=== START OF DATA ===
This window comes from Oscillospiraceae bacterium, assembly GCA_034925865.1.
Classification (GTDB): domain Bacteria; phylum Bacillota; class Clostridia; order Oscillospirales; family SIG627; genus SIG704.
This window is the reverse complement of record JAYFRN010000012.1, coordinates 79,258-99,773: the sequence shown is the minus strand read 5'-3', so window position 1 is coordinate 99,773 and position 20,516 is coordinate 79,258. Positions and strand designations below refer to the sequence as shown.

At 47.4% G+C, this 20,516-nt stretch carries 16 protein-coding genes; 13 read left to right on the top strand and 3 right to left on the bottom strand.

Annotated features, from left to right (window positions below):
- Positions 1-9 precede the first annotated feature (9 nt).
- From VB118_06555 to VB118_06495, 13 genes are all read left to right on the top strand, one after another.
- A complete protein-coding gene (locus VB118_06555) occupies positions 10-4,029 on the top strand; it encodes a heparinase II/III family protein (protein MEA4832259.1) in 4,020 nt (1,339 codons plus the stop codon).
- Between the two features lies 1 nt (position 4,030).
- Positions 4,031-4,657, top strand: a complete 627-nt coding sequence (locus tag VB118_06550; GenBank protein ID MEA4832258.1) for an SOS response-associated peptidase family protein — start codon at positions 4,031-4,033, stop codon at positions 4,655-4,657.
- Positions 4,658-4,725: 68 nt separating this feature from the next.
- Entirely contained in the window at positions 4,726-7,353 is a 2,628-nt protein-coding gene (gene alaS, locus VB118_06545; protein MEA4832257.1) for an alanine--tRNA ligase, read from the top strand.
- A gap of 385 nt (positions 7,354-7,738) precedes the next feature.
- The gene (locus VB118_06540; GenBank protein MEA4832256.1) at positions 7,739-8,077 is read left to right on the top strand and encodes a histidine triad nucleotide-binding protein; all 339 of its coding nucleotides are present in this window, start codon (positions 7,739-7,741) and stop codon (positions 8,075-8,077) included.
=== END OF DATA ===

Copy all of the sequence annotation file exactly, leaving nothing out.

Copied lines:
This window comes from Oscillospiraceae bacterium, assembly GCA_034925865.1.
Classification (GTDB): domain Bacteria; phylum Bacillota; class Clostridia; order Oscillospirales; family SIG627; genus SIG704.
This window is the reverse complement of record JAYFRN010000012.1, coordinates 79,258-99,773: the sequence shown is the minus strand read 5'-3', so window position 1 is coordinate 99,773 and position 20,516 is coordinate 79,258. Positions and strand designations below refer to the sequence as shown.

At 47.4% G+C, this 20,516-nt stretch carries 16 protein-coding genes; 13 read left to right on the top strand and 3 right to left on the bottom strand.

Annotated features, from left to right (window positions below):
- Positions 1-9 precede the first annotated feature (9 nt).
- From VB118_06555 to VB118_06495, 13 genes are all read left to right on the top strand, one after another.
- A complete protein-coding gene (locus VB118_06555) occupies positions 10-4,029 on the top strand; it encodes a heparinase II/III family protein (protein MEA4832259.1) in 4,020 nt (1,339 codons plus the stop codon).
- Between the two features lies 1 nt (position 4,030).
- Positions 4,031-4,657, top strand: a complete 627-nt coding sequence (locus tag VB118_06550; GenBank protein ID MEA4832258.1) for an SOS response-associated peptidase family protein — start codon at positions 4,031-4,033, stop codon at positions 4,655-4,657.
- Positions 4,658-4,725: 68 nt separating this feature from the next.
- Entirely contained in the window at positions 4,726-7,353 is a 2,628-nt protein-coding gene (gene alaS, locus VB118_06545; protein MEA4832257.1) for an alanine--tRNA ligase, read from the top strand.
- A gap of 385 nt (positions 7,354-7,738) precedes the next feature.
- The gene (locus VB118_06540; GenBank protein MEA4832256.1) at positions 7,739-8,077 is read left to right on the top strand and encodes a histidine triad nucleotide-binding protein; all 339 of its coding nucleotides are present in this window, start codon (positions 7,739-7,741) and stop codon (positions 8,075-8,077) included.